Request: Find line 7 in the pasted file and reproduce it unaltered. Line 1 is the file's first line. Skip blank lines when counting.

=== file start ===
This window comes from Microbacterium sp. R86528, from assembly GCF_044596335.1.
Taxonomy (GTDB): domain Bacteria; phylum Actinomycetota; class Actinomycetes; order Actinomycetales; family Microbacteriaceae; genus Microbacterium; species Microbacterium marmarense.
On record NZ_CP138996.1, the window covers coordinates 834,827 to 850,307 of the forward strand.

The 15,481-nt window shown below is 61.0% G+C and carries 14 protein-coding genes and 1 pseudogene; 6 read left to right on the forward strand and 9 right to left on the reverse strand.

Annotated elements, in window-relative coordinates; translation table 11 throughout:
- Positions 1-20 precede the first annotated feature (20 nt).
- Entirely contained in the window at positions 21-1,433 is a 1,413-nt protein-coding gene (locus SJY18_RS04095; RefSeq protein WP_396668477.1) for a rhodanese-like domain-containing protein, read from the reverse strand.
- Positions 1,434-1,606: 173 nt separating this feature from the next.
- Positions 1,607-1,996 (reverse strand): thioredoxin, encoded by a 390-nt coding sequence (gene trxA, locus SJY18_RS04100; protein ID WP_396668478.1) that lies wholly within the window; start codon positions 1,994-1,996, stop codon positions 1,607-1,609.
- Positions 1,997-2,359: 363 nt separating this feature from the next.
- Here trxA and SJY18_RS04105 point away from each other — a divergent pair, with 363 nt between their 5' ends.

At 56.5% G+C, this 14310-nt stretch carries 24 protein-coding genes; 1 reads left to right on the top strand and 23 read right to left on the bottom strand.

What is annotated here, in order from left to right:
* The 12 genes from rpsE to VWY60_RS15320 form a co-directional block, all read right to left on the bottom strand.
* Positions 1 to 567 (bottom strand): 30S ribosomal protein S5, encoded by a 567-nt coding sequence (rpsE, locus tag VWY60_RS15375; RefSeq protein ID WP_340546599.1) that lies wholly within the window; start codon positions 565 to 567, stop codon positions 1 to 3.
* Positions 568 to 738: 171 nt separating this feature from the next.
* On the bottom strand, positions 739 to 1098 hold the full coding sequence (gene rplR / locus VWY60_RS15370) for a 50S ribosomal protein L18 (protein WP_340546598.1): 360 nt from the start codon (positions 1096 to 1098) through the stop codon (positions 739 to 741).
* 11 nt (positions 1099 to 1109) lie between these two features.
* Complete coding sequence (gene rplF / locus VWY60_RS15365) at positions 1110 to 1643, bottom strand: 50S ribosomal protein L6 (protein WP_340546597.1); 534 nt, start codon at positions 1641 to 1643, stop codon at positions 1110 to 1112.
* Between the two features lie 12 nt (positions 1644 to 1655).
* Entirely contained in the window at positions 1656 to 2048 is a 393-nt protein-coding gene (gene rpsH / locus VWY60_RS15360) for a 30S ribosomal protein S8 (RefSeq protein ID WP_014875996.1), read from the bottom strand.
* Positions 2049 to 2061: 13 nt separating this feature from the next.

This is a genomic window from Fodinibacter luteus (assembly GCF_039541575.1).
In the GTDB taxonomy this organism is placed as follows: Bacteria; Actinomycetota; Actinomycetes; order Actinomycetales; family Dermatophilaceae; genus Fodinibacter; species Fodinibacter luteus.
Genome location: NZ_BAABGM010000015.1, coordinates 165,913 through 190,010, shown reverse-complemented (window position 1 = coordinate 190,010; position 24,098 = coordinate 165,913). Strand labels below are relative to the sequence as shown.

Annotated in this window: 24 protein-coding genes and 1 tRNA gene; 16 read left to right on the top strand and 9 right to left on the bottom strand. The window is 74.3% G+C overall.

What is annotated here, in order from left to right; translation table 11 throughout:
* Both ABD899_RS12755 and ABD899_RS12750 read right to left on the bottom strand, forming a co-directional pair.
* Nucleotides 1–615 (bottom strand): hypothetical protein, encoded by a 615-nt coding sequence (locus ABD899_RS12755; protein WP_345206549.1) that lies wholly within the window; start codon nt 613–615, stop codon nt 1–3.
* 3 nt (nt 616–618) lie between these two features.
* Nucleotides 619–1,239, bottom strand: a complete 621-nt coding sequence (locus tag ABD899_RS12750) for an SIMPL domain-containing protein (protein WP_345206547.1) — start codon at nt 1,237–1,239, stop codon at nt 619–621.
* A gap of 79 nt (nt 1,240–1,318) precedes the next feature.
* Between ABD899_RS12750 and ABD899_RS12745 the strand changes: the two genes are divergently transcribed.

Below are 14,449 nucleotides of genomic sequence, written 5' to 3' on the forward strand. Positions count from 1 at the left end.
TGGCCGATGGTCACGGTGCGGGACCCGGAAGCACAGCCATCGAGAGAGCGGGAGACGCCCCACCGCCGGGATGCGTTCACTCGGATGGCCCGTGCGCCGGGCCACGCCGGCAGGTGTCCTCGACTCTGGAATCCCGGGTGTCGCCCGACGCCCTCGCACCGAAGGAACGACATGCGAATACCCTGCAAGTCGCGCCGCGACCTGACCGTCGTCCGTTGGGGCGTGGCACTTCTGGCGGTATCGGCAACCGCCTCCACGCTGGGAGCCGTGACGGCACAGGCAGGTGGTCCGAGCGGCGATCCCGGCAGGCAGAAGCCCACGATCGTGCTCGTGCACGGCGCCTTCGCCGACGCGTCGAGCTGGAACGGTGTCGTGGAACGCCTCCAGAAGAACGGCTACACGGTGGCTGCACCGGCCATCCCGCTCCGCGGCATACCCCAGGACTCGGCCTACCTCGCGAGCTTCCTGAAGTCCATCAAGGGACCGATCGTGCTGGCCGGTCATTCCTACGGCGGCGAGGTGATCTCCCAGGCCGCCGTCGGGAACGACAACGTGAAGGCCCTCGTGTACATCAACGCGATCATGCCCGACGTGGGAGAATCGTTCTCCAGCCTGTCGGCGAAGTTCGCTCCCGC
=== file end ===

- Entirely contained in the window at positions 21-1,433 is a 1,413-nt protein-coding gene (locus SJY18_RS04095; RefSeq protein WP_396668477.1) for a rhodanese-like domain-containing protein, read from the reverse strand.